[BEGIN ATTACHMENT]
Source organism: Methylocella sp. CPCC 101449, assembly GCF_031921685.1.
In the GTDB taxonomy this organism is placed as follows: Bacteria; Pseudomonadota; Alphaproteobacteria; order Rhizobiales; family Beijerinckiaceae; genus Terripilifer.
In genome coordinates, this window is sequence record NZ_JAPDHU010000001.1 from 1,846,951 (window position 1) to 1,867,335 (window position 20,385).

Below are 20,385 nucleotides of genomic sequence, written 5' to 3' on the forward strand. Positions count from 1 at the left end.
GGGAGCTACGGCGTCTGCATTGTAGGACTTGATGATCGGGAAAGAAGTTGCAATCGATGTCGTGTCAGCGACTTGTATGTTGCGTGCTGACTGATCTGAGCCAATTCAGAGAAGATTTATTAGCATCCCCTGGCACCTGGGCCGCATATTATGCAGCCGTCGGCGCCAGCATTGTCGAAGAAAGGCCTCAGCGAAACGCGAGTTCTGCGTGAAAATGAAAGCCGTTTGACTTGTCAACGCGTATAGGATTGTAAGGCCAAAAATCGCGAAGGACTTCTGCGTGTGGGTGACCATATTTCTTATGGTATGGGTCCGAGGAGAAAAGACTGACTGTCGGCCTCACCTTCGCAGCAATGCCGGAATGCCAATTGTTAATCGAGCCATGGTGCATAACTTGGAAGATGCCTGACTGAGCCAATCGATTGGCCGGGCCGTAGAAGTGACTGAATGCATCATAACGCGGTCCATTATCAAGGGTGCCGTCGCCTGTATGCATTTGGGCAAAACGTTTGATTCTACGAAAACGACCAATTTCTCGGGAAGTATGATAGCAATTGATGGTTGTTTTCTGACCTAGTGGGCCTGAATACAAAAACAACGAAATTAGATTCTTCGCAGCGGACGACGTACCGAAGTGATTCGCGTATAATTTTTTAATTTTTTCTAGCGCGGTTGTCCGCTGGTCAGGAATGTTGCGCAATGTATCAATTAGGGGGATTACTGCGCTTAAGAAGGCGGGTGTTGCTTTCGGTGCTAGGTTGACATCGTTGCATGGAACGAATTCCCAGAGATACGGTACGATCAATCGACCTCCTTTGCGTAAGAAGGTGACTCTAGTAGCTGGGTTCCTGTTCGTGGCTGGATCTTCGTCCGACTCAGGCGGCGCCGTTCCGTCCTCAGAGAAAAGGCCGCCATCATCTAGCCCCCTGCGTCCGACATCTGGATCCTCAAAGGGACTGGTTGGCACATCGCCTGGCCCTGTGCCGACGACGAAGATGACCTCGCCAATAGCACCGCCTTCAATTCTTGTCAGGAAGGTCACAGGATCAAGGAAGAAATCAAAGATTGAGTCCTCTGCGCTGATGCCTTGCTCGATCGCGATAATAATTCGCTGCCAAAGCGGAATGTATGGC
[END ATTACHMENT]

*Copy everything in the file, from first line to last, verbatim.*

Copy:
Source organism: Methylocella sp. CPCC 101449, assembly GCF_031921685.1.
In the GTDB taxonomy this organism is placed as follows: Bacteria; Pseudomonadota; Alphaproteobacteria; order Rhizobiales; family Beijerinckiaceae; genus Terripilifer.
In genome coordinates, this window is sequence record NZ_JAPDHU010000001.1 from 1,846,951 (window position 1) to 1,867,335 (window position 20,385).

Below are 20,385 nucleotides of genomic sequence, written 5' to 3' on the forward strand. Positions count from 1 at the left end.
GGGAGCTACGGCGTCTGCATTGTAGGACTTGATGATCGGGAAAGAAGTTGCAATCGATGTCGTGTCAGCGACTTGTATGTTGCGTGCTGACTGATCTGAGCCAATTCAGAGAAGATTTATTAGCATCCCCTGGCACCTGGGCCGCATATTATGCAGCCGTCGGCGCCAGCATTGTCGAAGAAAGGCCTCAGCGAAACGCGAGTTCTGCGTGAAAATGAAAGCCGTTTGACTTGTCAACGCGTATAGGATTGTAAGGCCAAAAATCGCGAAGGACTTCTGCGTGTGGGTGACCATATTTCTTATGGTATGGGTCCGAGGAGAAAAGACTGACTGTCGGCCTCACCTTCGCAGCAATGCCGGAATGCCAATTGTTAATCGAGCCATGGTGCATAACTTGGAAGATGCCTGACTGAGCCAATCGATTGGCCGGGCCGTAGAAGTGACTGAATGCATCATAACGCGGTCCATTATCAAGGGTGCCGTCGCCTGTATGCATTTGGGCAAAACGTTTGATTCTACGAAAACGACCAATTTCTCGGGAAGTATGATAGCAATTGATGGTTGTTTTCTGACCTAGTGGGCCTGAATACAAAAACAACGAAATTAGATTCTTCGCAGCGGACGACGTACCGAAGTGATTCGCGTATAATTTTTTAATTTTTTCTAGCGCGGTTGTCCGCTGGTCAGGAATGTTGCGCAATGTATCAATTAGGGGGATTACTGCGCTTAAGAAGGCGGGTGTTGCTTTCGGTGCTAGGTTGACATCGTTGCATGGAACGAATTCCCAGAGATACGGTACGATCAATCGACCTCCTTTGCGTAAGAAGGTGACTCTAGTAGCTGGGTTCCTGTTCGTGGCTGGATCTTCGTCCGACTCAGGCGGCGCCGTTCCGTCCTCAGAGAAAAGGCCGCCATCATCTAGCCCCCTGCGTCCGACATCTGGATCCTCAAAGGGACTGGTTGGCACATCGCCTGGCCCTGTGCCGACGACGAAGATGACCTCGCCAATAGCACCGCCTTCAATTCTTGTCAGGAAGGTCACAGGATCAAGGAAGAAATCAAAGATTGAGTCCTCTGCGCTGATGCCTTGCTCGATCGCGATAATAATTCGCTGCCAAAGCGGAATGTATGGC